“The side-effects are mild … Listen to doctors who work in intensive care, because we are heartbroken every day and don’t want you to end up here.” Dr Samantha Batt-Rawden wants people to come off the fence and get the jab. www.theguardian.com
“And so, paradoxically, after everything you have read above, with the outrage fresh in your mind, on the day when it feels harder than any other, I hope you will join me in saying: Bravo, Roche. Now let’s do better.” Ben Goldacre highlights the deficiencies of a regulatory system which governs the approval of pharmaceutical drugs. www.theguardian.com
“Doctors die, too. And they don’t die like the rest of us. What’s unusual about them is not how much treatment they get compared to most Americans, but how little.” Meanwhile, Ken Murray is determined to go gently into that good night. zocalopublicsquare.org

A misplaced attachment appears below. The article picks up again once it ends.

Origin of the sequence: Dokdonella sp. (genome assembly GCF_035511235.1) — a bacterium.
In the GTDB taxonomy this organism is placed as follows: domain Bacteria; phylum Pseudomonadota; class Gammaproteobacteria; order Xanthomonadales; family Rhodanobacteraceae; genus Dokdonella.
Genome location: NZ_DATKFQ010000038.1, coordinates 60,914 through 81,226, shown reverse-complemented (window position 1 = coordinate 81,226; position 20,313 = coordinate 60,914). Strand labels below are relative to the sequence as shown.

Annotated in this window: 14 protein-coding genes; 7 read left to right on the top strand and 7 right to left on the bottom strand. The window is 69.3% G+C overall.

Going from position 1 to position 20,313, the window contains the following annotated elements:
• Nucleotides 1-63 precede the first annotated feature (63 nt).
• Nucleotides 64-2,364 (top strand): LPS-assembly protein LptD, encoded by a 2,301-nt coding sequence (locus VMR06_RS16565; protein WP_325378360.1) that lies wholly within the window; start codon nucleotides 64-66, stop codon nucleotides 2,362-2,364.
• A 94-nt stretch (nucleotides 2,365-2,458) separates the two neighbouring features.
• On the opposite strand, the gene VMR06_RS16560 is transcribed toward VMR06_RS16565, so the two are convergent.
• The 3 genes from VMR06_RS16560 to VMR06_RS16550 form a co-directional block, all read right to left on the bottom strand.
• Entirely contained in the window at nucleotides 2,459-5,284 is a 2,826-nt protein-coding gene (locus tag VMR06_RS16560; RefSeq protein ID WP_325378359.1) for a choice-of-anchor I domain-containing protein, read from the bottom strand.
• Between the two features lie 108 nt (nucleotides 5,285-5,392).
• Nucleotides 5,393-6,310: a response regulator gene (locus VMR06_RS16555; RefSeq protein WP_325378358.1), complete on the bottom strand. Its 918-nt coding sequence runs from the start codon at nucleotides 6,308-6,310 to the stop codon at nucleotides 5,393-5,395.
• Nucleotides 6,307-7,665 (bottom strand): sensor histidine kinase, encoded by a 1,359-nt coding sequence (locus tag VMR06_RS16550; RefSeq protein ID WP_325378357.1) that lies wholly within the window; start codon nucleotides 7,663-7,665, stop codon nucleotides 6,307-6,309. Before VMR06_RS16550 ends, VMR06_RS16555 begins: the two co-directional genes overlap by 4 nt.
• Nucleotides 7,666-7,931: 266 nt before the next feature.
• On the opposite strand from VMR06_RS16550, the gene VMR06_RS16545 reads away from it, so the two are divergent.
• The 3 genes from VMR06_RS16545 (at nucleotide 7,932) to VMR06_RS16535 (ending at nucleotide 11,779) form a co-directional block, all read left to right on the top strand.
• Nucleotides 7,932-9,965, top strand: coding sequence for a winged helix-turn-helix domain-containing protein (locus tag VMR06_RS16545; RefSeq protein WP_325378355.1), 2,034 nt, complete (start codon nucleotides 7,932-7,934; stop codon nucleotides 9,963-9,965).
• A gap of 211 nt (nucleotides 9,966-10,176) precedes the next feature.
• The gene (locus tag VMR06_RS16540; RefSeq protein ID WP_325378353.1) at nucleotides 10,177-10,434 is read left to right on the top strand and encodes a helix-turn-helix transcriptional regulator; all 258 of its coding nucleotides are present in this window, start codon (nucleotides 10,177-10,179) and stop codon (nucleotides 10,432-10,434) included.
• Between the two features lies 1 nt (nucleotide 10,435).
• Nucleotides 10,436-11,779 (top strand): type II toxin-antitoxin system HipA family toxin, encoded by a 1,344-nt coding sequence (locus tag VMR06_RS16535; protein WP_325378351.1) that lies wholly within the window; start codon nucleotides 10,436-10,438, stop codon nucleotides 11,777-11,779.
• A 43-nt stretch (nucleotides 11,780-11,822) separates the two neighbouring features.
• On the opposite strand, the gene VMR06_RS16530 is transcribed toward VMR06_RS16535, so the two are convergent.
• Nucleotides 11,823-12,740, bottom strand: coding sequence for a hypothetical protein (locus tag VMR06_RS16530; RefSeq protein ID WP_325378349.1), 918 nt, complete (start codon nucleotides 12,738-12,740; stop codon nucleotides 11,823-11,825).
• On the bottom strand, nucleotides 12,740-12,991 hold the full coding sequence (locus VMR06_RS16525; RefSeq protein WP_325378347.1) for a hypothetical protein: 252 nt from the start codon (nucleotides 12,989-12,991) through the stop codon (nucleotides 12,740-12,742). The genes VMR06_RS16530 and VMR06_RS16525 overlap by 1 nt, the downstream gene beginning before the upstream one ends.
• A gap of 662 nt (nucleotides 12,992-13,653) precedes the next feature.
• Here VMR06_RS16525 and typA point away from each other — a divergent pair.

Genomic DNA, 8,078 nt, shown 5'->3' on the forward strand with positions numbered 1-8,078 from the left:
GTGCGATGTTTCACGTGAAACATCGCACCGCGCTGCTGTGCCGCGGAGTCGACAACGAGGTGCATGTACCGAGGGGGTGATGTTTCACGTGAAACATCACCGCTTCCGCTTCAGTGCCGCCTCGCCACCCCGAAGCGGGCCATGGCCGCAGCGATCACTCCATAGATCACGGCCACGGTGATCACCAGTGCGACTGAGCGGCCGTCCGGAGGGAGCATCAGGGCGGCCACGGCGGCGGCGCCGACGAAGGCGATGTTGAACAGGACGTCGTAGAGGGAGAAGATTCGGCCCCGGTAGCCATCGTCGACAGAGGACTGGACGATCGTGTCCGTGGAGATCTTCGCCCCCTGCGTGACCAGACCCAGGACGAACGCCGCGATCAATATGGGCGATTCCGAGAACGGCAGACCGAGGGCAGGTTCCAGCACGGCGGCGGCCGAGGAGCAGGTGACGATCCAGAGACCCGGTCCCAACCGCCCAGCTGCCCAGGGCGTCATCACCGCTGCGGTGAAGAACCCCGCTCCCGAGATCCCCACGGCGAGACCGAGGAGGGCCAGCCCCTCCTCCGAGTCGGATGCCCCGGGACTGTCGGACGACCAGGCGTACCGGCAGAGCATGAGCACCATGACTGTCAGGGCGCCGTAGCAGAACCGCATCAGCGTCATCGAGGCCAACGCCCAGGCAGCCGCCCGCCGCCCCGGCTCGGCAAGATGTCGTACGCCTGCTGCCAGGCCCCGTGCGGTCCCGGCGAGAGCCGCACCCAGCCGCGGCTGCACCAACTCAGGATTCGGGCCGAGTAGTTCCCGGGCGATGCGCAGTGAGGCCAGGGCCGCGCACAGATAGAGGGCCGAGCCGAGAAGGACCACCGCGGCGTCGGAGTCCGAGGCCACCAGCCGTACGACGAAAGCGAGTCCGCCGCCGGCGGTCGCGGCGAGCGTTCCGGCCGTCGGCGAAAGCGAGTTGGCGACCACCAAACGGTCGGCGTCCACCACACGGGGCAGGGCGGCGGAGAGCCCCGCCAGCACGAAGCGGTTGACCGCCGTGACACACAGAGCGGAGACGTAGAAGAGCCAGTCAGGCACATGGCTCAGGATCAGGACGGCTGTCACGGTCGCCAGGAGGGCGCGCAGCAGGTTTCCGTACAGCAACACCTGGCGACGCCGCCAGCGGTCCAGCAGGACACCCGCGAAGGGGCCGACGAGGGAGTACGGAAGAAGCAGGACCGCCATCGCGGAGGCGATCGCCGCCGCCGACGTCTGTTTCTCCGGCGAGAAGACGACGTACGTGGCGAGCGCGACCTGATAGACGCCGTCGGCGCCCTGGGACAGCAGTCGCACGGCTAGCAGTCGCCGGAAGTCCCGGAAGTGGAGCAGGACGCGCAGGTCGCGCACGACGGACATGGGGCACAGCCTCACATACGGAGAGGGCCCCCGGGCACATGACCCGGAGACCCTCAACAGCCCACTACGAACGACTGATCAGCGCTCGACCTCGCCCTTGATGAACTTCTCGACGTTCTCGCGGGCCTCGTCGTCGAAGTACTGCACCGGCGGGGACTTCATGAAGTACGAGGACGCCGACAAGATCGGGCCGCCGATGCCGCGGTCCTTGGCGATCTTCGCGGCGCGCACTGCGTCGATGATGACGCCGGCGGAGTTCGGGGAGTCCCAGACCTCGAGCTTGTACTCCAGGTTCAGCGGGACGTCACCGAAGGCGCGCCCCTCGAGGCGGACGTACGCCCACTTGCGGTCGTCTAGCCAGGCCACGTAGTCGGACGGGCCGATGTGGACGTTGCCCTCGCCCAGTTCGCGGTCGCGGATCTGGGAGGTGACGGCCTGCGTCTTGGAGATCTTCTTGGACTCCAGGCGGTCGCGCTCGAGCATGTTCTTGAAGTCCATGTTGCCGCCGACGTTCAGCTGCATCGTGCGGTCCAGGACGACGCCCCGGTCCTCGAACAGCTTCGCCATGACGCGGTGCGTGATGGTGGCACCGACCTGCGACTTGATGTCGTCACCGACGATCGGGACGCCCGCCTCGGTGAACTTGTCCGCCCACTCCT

“I’m not sure that more than a very small percentage of medical research is ever likely to lead to major improvements in clinical outcomes.” David Freedman reports on John Ioannidis and his quest to improve the quality of medical research. www.theatlantic.com
“Tom Dolphin, a member of the BMA’s junior doctors’ committee, backed the motion. He said he had previously described homeopathy as witchcraft, but now wanted to apologise to witches for making that link.” The British Medical Association calls for an effective end to the funding of homeopathic remedies by the NHS. www.theguardian.com
“25 years ago I read a newspaper article which said that one day syringes would be one of the major causes for the transmission of AIDS. I thought this was unacceptable so I decided to do something about it.” Marc Koska’s K1 syringe improves on an old design.
“When we look at the pattern, one thing comes out very clearly. People say HIV is very high in Africa. I would say, HIV is very different in Africa.” Using Gapminder World, Hans Rosling empowers you to think more clearly about the the ways in which HIV impacts on Africa and the wider world.
“If everything we did had to be absolutely safe, risk-free, proven to have no adverse outcomes for anyone or anything, we’d never get anywhere.” Professor Sir Colin Berry talks to Brendan O’Neill on why the precautionary principle is making life more dangerous for all of us. www.spiked-online.com